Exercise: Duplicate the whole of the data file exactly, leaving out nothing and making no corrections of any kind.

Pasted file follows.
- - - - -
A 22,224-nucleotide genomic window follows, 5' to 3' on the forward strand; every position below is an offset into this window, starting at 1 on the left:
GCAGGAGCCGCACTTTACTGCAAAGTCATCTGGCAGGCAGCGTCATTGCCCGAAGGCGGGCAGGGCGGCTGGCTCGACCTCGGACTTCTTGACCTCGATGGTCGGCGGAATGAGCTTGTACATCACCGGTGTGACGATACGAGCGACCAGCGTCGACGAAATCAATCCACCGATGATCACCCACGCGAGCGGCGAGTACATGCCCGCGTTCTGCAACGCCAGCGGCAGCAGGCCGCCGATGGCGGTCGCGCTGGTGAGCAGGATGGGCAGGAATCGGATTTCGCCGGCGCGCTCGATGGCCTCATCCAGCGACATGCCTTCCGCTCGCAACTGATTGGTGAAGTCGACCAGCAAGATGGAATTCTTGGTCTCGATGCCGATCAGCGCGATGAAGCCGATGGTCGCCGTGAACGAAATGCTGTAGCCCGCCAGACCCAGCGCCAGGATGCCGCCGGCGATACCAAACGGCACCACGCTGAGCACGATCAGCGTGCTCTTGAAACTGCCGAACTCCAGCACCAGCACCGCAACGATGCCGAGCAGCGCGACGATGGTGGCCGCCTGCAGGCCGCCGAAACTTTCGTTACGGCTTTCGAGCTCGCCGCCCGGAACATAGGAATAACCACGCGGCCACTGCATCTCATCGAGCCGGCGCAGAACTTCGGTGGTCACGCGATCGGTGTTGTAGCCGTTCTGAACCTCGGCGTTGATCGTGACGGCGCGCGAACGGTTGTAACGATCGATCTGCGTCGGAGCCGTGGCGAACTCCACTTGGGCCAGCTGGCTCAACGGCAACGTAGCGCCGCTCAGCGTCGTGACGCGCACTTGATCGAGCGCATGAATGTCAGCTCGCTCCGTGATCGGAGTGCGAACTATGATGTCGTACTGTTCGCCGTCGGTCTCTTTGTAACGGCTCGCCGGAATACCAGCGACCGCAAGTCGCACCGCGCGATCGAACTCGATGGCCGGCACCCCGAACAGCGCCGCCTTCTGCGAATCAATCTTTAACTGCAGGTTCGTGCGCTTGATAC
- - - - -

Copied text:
A 22,224-nucleotide genomic window follows, 5' to 3' on the forward strand; every position below is an offset into this window, starting at 1 on the left:
GCAGGAGCCGCACTTTACTGCAAAGTCATCTGGCAGGCAGCGTCATTGCCCGAAGGCGGGCAGGGCGGCTGGCTCGACCTCGGACTTCTTGACCTCGATGGTCGGCGGAATGAGCTTGTACATCACCGGTGTGACGATACGAGCGACCAGCGTCGACGAAATCAATCCACCGATGATCACCCACGCGAGCGGCGAGTACATGCCCGCGTTCTGCAACGCCAGCGGCAGCAGGCCGCCGATGGCGGTCGCGCTGGTGAGCAGGATGGGCAGGAATCGGATTTCGCCGGCGCGCTCGATGGCCTCATCCAGCGACATGCCTTCCGCTCGCAACTGATTGGTGAAGTCGACCAGCAAGATGGAATTCTTGGTCTCGATGCCGATCAGCGCGATGAAGCCGATGGTCGCCGTGAACGAAATGCTGTAGCCCGCCAGACCCAGCGCCAGGATGCCGCCGGCGATACCAAACGGCACCACGCTGAGCACGATCAGCGTGCTCTTGAAACTGCCGAACTCCAGCACCAGCACCGCAACGATGCCGAGCAGCGCGACGATGGTGGCCGCCTGCAGGCCGCCGAAACTTTCGTTACGGCTTTCGAGCTCGCCGCCCGGAACATAGGAATAACCACGCGGCCACTGCATCTCATCGAGCCGGCGCAGAACTTCGGTGGTCACGCGATCGGTGTTGTAGCCGTTCTGAACCTCGGCGTTGATCGTGACGGCGCGCGAACGGTTGTAACGATCGATCTGCGTCGGAGCCGTGGCGAACTCCACTTGGGCCAGCTGGCTCAACGGCAACGTAGCGCCGCTCAGCGTCGTGACGCGCACTTGATCGAGCGCATGAATGTCAGCTCGCTCCGTGATCGGAGTGCGAACTATGATGTCGTACTGTTCGCCGTCGGTCTCTTTGTAACGGCTCGCCGGAATACCAGCGACCGCAAGTCGCACCGCGCGATCGAACTCGATGGCCGGCACCCCGAACAGCGCCGCCTTCTGCGAATCAATCTTTAACTGCAGGTTCGTGCGCTTGATAC